COUNTY LINES

Iowa tries online voting and sees it as a way

Cybervoting. Voters in two counties in Iowa, Woodbury and Johnson, got a taste of Internet voting during last month's elections.

The counties teamed up with Votehere.net of Kirkland, Wash., to pilot a secure Internet voting program. The voting software ran on the counties' PCs, so election officials didn't have to buy new hardware.

'People voted the usual way first,' Iowa deputy secretary of state Donn Stanley said. 'Then we did a more or less mock vote over the Internet.'

'The public response was tremendous,' Johnson County auditor Tom Slockett said. In one precinct, 91 percent of those who voted said they would like to vote from home on the Internet.

The importance of Internet voting is that it gives people more choices, Slockett said. 'And it will increase turnout, particularly among 18- to 24-year-olds, the people who vote the least,' he said. Less than 50 percent of eligible voters cast ballots for president in the most recent general election, he said.



Convenience factor. Slockett compared the convenience of Internet voting to traveling by car. 'If you take a train, the schedule is set by someone else'the time and place of departure, and the destination. That's like voting on Election Day'we pick the place, the day you have to go. I think Internet voting will empower the voter by breaking down that barrier of having someone else choose when and where you have to vote.'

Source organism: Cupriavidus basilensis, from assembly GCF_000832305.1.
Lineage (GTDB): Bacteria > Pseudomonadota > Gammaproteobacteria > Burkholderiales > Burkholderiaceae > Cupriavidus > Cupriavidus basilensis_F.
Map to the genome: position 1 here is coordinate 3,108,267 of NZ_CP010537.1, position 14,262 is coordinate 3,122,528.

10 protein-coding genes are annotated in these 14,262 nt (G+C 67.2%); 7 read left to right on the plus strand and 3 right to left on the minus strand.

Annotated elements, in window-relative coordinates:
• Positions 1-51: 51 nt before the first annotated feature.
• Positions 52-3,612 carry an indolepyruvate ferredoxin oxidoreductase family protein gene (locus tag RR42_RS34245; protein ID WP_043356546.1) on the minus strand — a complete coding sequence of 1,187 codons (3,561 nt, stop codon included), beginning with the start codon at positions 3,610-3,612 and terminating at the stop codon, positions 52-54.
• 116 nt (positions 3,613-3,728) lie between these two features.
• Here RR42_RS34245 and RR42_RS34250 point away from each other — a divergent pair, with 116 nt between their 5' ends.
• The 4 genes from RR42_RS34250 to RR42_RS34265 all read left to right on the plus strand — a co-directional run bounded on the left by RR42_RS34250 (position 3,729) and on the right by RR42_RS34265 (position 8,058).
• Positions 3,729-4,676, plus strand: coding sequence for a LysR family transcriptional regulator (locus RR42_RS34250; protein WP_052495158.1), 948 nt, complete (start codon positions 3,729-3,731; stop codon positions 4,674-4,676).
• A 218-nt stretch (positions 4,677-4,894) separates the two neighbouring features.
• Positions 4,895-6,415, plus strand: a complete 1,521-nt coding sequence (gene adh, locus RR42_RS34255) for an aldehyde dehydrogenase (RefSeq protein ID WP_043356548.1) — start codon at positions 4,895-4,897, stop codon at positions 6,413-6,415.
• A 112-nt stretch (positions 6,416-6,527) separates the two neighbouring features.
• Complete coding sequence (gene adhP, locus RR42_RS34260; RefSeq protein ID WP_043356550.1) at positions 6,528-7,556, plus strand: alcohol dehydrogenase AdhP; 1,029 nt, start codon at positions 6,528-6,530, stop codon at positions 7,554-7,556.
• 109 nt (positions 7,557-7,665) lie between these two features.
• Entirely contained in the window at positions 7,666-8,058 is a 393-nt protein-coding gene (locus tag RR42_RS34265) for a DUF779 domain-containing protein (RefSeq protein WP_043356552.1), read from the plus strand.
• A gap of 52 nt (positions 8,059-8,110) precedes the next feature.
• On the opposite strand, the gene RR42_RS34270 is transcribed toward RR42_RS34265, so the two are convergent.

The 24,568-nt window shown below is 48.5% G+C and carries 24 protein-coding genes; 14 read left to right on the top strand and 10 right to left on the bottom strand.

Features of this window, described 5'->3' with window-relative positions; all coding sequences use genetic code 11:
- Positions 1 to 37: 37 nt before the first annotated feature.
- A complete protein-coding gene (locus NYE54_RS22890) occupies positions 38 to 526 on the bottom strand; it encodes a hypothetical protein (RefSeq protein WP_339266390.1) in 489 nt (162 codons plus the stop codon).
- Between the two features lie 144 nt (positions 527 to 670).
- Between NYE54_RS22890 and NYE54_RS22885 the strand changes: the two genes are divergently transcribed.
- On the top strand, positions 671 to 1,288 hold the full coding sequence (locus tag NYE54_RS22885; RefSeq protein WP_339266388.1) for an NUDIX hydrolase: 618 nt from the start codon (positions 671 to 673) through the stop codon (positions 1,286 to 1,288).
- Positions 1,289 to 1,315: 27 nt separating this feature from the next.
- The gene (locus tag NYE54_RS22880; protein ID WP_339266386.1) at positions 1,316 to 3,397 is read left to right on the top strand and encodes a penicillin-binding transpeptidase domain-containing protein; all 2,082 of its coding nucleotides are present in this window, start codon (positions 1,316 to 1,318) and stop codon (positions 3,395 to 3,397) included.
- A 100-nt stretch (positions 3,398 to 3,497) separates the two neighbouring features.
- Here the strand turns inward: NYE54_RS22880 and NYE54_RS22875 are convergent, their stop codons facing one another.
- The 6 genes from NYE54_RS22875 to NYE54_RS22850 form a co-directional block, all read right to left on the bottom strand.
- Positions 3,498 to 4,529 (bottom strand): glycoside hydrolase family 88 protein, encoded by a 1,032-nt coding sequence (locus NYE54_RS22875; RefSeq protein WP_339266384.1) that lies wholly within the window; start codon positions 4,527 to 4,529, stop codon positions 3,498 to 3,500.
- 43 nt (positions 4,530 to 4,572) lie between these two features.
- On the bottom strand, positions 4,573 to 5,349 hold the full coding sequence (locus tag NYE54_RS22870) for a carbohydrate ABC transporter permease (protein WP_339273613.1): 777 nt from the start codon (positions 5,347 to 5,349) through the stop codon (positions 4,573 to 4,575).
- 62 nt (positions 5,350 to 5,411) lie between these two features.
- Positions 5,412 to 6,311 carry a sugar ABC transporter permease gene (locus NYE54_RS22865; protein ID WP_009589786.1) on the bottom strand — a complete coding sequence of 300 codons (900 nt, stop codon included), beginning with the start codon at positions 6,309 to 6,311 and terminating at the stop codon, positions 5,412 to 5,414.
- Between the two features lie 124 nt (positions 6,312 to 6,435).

Vanessa Keitges, Votehere.net's product marketing manager who worked with the counties to set up the Web voting, said votes are tallied while the ballots are still encrypted. 'It's a higher level of security than an online credit card transaction,' Keitges said. 'We're trying to keep that same concept of privacy you get from pulling the curtain in a polling booth.''



Name check. When voters come to the online polling place, names and addresses are verified by poll site workers, just as they would be in traditional voting, said Scott Axworthy, Votehere.net's vice president of information technology and operations.

When a voter sits at a PC to vote, a plug-in that contains the encryption module is automatically installed into the PC's browser, Axworthy said.

The software runs under Microsoft Windows 9x, NT and Mac OS platforms with Netscape 4.08 and up and, for PCs only, Internet Explorer 4.01 and 5.0.



'Trudy Walsh

Internet: twalsh@gcn.com

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